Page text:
Photo (cc) by bradleygee
We have a weird definition of the word “broke” in this country. I hear it fairly often – but almost never from people who really are broke.
Let me tell you about “broke.”
My aunt is in her late 80s and very frail due to several medical issues. She and her son live on Social Security and disability, plus her small pension. Last year, I visited the East Coast and stopped in to see Aunt Dot several times a week.
One evening, I discovered that they had exactly one dollar in the house. Her check was due the next day, and she planned to walk to the bank to cash it.
The bank is at least a mile from where Dot lives. And did I mention that she’s on oxygen?
If she’d had $2 more, she could have taken a cab. But she didn’t.
This is the face of ‘broke’
Some days, it’s all Dot can do to move from the couch to the kitchen, or from the couch to the toilet chair now permanently ensconced in the living room. Yet she was going to walk a mile, with her 69-year-old son carrying the oxygen tank, to cash her check.
(I don’t know why she didn’t have direct deposit. Maybe she didn’t trust it, or maybe she was too set in her ways to change.)
Every time I get paid, I send Dot some money. In fact, she’d just gotten it the week before, but it went for doctor co-pays. When I heard about the lack of cab fare, I gently insisted on giving her some extra funds.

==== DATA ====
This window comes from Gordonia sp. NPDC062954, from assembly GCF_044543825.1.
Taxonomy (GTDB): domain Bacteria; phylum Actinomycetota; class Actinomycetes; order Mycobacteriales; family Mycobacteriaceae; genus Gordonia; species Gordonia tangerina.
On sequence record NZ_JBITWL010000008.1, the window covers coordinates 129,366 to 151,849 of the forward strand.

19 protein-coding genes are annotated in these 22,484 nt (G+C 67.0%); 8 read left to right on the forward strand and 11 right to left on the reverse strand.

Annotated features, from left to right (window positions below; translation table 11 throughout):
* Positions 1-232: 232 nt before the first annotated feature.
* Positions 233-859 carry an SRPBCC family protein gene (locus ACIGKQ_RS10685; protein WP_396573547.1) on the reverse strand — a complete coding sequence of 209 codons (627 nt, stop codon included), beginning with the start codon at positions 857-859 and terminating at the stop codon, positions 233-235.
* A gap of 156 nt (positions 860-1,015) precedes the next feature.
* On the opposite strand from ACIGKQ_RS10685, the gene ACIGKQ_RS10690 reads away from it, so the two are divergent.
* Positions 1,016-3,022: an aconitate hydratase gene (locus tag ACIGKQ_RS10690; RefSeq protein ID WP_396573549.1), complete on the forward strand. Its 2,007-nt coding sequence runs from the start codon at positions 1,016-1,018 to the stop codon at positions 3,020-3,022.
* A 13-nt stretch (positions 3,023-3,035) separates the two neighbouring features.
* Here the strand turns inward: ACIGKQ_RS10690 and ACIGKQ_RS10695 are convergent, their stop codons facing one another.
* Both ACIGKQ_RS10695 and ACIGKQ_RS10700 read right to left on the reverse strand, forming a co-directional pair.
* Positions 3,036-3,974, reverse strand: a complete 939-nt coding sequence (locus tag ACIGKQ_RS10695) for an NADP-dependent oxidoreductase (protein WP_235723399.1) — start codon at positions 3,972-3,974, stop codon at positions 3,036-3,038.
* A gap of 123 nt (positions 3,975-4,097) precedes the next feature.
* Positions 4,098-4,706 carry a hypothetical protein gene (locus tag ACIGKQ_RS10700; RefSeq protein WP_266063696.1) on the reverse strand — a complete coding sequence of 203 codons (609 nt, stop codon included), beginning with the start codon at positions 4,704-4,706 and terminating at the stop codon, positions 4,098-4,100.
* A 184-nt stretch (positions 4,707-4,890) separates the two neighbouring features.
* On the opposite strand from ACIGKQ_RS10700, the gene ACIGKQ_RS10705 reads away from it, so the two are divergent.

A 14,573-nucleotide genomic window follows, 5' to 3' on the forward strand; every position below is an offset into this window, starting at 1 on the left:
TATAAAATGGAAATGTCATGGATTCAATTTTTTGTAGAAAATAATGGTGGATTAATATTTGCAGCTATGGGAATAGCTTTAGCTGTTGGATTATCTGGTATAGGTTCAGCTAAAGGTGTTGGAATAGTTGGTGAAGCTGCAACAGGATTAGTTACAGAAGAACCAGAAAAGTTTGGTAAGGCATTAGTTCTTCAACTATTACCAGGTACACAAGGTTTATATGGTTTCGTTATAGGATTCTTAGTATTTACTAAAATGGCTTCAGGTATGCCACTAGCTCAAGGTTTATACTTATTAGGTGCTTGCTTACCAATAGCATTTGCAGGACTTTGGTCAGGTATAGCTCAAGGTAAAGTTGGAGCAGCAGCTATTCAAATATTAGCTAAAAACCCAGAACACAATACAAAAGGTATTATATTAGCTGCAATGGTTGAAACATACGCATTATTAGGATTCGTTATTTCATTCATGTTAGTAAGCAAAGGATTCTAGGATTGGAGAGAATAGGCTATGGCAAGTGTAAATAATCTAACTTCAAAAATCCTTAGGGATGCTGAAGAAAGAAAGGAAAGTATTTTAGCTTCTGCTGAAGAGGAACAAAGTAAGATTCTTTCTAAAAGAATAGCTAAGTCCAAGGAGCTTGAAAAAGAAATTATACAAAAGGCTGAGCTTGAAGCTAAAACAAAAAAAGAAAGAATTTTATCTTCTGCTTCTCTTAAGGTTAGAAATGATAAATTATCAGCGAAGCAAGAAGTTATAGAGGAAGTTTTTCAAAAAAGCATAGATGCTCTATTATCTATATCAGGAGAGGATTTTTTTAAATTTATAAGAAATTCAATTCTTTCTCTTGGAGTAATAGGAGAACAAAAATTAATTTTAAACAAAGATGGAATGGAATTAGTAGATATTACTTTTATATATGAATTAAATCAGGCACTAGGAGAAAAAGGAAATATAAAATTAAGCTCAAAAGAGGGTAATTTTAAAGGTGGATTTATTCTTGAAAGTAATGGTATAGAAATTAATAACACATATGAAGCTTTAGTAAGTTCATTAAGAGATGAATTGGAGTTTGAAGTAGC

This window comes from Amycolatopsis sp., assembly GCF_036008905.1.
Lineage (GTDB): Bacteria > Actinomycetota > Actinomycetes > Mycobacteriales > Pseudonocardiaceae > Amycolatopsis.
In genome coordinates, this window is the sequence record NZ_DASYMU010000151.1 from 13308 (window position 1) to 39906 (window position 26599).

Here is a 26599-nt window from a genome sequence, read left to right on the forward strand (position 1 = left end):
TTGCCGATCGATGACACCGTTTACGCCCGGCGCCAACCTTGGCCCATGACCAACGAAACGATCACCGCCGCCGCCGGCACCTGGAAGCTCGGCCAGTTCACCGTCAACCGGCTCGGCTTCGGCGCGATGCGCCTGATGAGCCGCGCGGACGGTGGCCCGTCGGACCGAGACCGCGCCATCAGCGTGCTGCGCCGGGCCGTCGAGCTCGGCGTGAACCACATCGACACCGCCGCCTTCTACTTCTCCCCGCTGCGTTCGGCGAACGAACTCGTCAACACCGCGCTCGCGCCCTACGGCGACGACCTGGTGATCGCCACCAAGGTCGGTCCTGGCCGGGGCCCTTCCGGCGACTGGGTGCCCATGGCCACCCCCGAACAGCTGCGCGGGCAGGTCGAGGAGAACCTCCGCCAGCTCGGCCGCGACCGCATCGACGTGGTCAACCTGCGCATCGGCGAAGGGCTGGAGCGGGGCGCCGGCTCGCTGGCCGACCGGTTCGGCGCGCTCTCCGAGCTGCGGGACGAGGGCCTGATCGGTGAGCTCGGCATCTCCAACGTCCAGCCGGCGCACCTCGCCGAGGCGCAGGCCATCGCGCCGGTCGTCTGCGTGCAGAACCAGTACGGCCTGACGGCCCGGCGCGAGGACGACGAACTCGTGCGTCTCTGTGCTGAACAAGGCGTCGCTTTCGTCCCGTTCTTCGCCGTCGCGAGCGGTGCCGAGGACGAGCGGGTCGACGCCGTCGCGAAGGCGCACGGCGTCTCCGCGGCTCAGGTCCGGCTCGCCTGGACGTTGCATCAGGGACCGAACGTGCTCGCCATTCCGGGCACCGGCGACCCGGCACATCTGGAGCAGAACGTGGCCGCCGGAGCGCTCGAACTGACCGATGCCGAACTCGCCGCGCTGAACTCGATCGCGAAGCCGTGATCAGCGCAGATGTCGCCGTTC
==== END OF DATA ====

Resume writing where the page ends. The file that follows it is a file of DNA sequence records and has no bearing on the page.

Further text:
At first she refused. I kept insisting, gently. Finally, she took the four $1 bills I had in my wallet, still fretting that I would “run short.”
Which brings me to all the complainers out there.
Whiners: Stop whining
If I hear one more person grousing about being “broke” while drinking a latte and/or sending texts, I may pour the coffee over that person’s head.
When you’re sick as a dog and have just $1 in the house…well, go ahead and complain. Aunt Dot didn’t, by the way. She just shrugged and said, “I’m usually not that broke.”
So all you folks who are hale and hearty and careless with your funds: Please be quiet.
Please stop whining about how you couldn’t afford a “real” vacation. This presupposes that you have a job to get a vacation from – do you know how many people would kill to have a job, any job at all, let alone be paid to take a week off from it?
Please don’t email me tales of financial woe that end with the postscript, “Sent from my iPhone.”
(These are real-life examples, by the way.)
None of you people are broke. You’re simply not using your money wisely.